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Etherington fears emergence of 'fourth sector'

Sir Stuart Etherington, CEO, NCVO
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Etherington fears emergence of 'fourth sector'3

Governance | Jonathan Last | 14 Feb 2012

Sir Stuart Etherington is concerned that the delivery of public services may eventually be limited to only a small number of large-scale providers, effectively creating a ‘fourth sector’.

Delivering his speech ‘The Future of Civil Society’ at York University last week, the NCVO CEO said that a consequence of large statutory contracts which involve sub-contractors and depend on competition could be that public service delivery will be limited to a small number of large-scale providers, with user involvement tokenistic – and that charities will be exploited by larger players.

He also outlined his fears that smaller charities are often not web-savvy enough to cope with modern technical demands, that dissent was being marginalised since advocacy is becoming increasingly hard to find, and that giving and philanthropy are too focused towards the wealthiest individuals, creating implications for democracy and accountability.

Sir Stuart also reiterated the widespread concern in the sector over the damaging effect of the government’s inconsistent messaging on the Big Society, as well as the perception amongst some that “the Big Society presents an agenda for a negative squeeze on funding combined with an increase in demand for services in the voluntary sector”.

It was not all doom and gloom, however, as Sir Stuart counteracted his more negative foreshadowing by stating that there are still grounds for optimism. “Government policy towards the sector remains supportive: there is a real desire amongst policy-makers to strengthen our culture of giving and philanthropy,” he said. “And it is worth mentioning that this is a resilient culture, one that has not been easily shaken by recessions in the past.”

He continued: “Government is also trying to stimulate the social finance market, both in terms of the supply side and the demand side. So, incremental changes to tax and regulation will, I hope, increase the flow of social capital into the sector, whilst support for voluntary organisations to be investment ready will help us engage with this agenda.”

Sir Stuart also believes that there is a genuine commitment on the part of government to open up public services that will involve users and in turn create opportunities for the sector to transform those services, both from the user experience perspective and from the taxpayers’ perspective.

Paul Edwards
Community Development Worker
N/A
16 Feb 2012

I long-ago foresaw the possibility of the rise of a fourth sector. Even under New Labour, there were straws in the wind about contracting for social welfare provision becoming the preserve of the big, corporatist, well-funded voluntary sector organisations and with smaller VCOs being marginalised and even more poorly funded as a consequence.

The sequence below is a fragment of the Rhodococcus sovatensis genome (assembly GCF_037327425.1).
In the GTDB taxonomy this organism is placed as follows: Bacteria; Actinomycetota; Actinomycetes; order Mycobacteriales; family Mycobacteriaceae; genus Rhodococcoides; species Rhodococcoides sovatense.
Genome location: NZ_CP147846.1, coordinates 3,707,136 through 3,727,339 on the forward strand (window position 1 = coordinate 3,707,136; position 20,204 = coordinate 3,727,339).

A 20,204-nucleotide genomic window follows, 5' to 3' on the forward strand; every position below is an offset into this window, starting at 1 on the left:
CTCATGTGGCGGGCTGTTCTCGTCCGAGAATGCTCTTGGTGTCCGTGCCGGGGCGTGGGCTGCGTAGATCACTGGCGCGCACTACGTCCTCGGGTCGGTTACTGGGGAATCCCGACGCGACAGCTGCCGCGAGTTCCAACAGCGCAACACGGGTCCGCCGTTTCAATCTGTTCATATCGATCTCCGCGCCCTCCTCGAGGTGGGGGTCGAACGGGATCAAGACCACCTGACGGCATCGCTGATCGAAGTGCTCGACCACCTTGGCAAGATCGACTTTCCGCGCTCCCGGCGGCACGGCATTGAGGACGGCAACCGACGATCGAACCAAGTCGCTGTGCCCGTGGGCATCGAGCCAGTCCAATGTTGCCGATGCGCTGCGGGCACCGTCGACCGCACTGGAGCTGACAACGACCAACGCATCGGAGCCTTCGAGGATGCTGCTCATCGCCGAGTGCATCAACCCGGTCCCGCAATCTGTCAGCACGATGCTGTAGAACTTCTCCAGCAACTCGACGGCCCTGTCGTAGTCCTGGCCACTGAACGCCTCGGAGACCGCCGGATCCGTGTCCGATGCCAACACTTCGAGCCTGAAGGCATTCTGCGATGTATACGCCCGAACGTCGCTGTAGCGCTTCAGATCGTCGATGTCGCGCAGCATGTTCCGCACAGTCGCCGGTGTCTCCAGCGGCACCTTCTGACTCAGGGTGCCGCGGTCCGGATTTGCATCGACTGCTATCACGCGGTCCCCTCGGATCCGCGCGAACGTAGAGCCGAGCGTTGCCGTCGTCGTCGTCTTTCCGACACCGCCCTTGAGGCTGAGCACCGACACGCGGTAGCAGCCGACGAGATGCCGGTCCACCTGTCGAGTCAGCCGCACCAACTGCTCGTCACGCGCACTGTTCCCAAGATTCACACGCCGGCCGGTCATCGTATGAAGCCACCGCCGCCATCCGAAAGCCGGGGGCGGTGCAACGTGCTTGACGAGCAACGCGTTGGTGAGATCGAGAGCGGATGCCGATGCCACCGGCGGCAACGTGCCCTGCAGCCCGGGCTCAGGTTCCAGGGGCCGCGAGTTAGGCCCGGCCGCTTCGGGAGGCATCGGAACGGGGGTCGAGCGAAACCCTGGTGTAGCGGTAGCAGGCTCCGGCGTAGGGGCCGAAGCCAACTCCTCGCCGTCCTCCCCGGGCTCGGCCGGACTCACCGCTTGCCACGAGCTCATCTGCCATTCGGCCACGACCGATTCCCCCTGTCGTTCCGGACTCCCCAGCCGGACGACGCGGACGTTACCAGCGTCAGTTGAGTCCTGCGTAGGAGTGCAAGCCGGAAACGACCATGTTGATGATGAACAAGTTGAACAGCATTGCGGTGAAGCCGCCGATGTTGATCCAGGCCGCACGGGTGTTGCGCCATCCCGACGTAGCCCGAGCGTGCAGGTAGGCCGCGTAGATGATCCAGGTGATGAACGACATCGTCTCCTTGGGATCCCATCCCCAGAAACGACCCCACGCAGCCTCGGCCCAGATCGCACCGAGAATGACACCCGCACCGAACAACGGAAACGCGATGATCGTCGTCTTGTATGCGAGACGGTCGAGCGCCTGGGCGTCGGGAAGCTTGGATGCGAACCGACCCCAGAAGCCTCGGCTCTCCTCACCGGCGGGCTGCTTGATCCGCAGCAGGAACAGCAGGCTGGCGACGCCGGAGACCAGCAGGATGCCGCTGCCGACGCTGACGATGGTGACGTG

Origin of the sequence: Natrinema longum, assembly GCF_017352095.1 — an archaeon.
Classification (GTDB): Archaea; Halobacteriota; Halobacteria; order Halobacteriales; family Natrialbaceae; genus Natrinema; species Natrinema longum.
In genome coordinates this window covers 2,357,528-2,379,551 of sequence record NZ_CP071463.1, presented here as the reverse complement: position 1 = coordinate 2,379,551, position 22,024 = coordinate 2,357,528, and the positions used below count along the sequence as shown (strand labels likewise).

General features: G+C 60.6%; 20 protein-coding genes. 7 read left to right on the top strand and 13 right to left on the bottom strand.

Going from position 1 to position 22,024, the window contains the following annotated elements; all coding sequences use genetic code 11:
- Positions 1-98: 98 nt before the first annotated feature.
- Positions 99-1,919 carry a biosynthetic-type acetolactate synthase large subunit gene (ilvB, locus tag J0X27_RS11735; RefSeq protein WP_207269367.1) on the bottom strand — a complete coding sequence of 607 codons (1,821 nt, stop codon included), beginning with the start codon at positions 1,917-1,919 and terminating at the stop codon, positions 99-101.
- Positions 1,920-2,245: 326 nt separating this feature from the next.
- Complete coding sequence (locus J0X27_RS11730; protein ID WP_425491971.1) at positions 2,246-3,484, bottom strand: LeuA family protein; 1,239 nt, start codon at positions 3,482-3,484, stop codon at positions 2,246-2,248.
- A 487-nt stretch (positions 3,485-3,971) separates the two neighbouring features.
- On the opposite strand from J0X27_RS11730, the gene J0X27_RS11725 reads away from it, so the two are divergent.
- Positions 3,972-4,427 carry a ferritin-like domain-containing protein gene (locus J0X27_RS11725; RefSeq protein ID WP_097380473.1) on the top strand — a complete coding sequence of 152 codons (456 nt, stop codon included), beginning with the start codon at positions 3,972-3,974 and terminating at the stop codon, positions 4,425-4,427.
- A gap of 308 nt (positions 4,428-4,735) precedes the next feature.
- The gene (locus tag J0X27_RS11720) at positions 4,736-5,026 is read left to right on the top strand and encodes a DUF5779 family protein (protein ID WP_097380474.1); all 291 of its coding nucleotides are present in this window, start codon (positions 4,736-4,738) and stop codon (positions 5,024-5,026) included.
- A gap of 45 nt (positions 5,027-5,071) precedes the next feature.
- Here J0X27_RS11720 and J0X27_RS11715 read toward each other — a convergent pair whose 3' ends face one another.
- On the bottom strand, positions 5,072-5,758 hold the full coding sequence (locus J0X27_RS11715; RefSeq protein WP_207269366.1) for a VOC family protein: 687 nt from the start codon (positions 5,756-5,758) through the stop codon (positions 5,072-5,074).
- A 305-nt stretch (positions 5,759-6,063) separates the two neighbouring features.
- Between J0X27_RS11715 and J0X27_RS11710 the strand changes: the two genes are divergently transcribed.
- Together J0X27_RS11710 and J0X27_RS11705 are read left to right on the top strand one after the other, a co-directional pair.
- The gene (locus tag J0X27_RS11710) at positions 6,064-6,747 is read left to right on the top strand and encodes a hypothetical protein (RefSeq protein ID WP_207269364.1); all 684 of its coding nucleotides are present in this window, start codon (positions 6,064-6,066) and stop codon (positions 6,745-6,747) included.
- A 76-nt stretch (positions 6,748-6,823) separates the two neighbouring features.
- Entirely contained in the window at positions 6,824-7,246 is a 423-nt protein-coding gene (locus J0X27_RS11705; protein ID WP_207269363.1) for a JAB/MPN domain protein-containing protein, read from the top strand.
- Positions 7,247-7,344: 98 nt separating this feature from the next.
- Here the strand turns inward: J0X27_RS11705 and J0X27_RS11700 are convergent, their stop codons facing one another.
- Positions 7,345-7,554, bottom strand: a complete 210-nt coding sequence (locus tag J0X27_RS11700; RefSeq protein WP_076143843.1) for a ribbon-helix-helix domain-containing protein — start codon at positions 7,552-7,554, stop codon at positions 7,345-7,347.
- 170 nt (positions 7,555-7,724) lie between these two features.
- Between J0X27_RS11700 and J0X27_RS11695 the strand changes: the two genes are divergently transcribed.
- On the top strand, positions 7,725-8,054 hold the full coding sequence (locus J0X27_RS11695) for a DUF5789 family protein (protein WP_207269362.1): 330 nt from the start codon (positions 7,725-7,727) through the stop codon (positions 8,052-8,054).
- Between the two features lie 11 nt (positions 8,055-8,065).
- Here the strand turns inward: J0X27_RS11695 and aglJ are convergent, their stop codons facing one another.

Now, the sector is wide open to big multi-nationals as well. I recently came across the case of a County Council contracting with a high-tech, multi-national company that that is heavily into the defence and mining industries, to provide, of all things, community advice on sustainable travel. You have ask what real adherence such a company would have to the principles of sustainable travel and what dedicated and experienced voluntary sector green transport organisations missed out on the contract.

Jeff Mowatt
Director
People-Centered Economic Development
15 Feb 2012

The social business approach we operate has been described elsewhere as a 'Fourth Sector'. In our case a small business.

Experience teaches that Sir Stuart is right in that in spite of our efforts we have more than once been brushed aside by larger corporate entities whose social credentials are unproven.

Peter Maple
Course Director MSc Management in Civil Society (Marketing and Fundraising)
LSBU
15 Feb 2012

Stuart is absolutely right to highlight the dangers of current government policy that will allow a small number of for profit companies to dominate the provision of public service which were previously the baliwick of smaller, innovative charities focussing, not on profit, but on delivering the best possible services and outcomes for beneficiaries.

What's worse is the cognative dissonance being shown by the coalition, in supposedly promoting and encouraging "the big society" whilst retreating from and slashing the funding for such services. The reality is that we have a big society which needs investment. As it is we'll finish up with a smaller society which will penalize those least able to speak up and complain.

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